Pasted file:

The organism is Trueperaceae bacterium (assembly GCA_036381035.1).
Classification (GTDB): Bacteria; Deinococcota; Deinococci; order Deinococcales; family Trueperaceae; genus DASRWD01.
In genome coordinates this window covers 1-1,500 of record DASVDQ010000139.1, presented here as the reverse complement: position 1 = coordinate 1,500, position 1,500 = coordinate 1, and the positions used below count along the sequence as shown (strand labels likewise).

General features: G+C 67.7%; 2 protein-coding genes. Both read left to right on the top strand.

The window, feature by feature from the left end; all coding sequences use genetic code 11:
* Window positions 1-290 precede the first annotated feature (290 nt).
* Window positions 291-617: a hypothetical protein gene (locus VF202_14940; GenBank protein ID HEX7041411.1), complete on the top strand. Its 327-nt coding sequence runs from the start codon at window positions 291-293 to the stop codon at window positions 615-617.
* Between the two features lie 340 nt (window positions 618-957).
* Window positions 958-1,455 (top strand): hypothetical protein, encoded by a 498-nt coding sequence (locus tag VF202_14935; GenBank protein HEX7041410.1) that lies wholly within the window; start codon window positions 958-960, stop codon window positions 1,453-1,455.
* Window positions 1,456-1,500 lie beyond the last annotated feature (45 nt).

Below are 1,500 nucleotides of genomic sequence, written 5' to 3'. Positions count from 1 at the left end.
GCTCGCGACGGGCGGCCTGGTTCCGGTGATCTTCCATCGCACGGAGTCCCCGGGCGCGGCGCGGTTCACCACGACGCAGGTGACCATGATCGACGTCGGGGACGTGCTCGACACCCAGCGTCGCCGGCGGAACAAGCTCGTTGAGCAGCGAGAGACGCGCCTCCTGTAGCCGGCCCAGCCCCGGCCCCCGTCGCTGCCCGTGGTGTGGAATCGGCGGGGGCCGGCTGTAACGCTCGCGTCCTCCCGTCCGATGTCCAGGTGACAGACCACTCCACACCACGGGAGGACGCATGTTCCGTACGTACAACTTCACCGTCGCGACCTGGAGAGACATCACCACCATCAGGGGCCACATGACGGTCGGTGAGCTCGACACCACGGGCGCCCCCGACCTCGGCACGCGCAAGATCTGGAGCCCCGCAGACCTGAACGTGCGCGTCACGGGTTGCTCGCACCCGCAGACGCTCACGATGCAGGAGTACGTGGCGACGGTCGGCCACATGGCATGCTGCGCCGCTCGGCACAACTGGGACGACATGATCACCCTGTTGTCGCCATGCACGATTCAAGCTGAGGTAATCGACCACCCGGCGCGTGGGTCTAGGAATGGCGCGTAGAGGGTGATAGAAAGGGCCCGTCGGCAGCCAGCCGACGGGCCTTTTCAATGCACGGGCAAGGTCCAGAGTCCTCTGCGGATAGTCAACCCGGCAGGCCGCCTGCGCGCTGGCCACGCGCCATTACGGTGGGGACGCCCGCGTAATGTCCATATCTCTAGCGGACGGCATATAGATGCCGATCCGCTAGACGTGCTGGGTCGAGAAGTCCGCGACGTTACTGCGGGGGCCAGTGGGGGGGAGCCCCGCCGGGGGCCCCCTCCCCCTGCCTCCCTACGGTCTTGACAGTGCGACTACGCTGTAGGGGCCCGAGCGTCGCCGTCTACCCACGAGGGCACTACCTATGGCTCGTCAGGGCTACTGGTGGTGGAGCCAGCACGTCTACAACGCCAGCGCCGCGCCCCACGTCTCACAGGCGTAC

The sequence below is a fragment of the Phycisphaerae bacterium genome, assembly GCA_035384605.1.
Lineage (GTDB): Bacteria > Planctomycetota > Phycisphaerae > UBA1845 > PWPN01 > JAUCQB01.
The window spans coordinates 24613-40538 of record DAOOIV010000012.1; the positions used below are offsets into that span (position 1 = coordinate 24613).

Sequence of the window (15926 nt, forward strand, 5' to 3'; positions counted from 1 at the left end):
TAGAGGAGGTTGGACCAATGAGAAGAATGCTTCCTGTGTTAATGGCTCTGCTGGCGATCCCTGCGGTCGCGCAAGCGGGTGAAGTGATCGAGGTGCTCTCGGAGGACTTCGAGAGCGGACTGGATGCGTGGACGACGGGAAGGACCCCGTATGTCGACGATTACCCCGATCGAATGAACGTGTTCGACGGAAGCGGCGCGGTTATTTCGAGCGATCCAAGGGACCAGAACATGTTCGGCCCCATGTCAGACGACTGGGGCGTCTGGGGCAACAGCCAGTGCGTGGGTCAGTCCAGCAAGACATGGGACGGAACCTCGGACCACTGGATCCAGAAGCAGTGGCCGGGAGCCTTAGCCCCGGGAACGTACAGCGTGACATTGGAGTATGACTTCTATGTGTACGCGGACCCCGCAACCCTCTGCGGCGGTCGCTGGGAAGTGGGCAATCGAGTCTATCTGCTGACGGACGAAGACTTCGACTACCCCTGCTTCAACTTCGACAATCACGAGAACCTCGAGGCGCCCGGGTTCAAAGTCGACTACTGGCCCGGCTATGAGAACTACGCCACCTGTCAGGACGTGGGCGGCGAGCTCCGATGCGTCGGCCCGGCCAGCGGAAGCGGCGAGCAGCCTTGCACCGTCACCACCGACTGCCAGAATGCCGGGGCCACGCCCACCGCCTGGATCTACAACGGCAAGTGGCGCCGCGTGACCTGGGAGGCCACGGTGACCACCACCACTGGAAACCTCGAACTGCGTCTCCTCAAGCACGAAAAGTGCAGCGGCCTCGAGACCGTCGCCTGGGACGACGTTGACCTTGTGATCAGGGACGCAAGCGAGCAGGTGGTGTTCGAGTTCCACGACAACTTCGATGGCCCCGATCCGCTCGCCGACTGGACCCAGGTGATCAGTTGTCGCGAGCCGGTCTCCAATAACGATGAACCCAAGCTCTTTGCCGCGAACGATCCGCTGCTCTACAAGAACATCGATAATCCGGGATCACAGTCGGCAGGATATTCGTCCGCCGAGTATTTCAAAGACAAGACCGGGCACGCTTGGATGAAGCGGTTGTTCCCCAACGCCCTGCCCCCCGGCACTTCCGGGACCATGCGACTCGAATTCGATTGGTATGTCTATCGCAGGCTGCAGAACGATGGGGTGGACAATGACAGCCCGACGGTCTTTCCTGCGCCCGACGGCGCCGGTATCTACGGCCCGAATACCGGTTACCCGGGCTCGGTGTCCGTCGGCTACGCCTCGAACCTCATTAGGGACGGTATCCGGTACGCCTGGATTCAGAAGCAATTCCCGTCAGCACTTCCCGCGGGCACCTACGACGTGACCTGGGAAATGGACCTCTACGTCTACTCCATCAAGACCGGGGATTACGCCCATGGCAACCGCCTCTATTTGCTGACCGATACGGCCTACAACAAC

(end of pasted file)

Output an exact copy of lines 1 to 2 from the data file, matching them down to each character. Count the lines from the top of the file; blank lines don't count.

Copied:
The organism is Trueperaceae bacterium (assembly GCA_036381035.1).
Classification (GTDB): Bacteria; Deinococcota; Deinococci; order Deinococcales; family Trueperaceae; genus DASRWD01.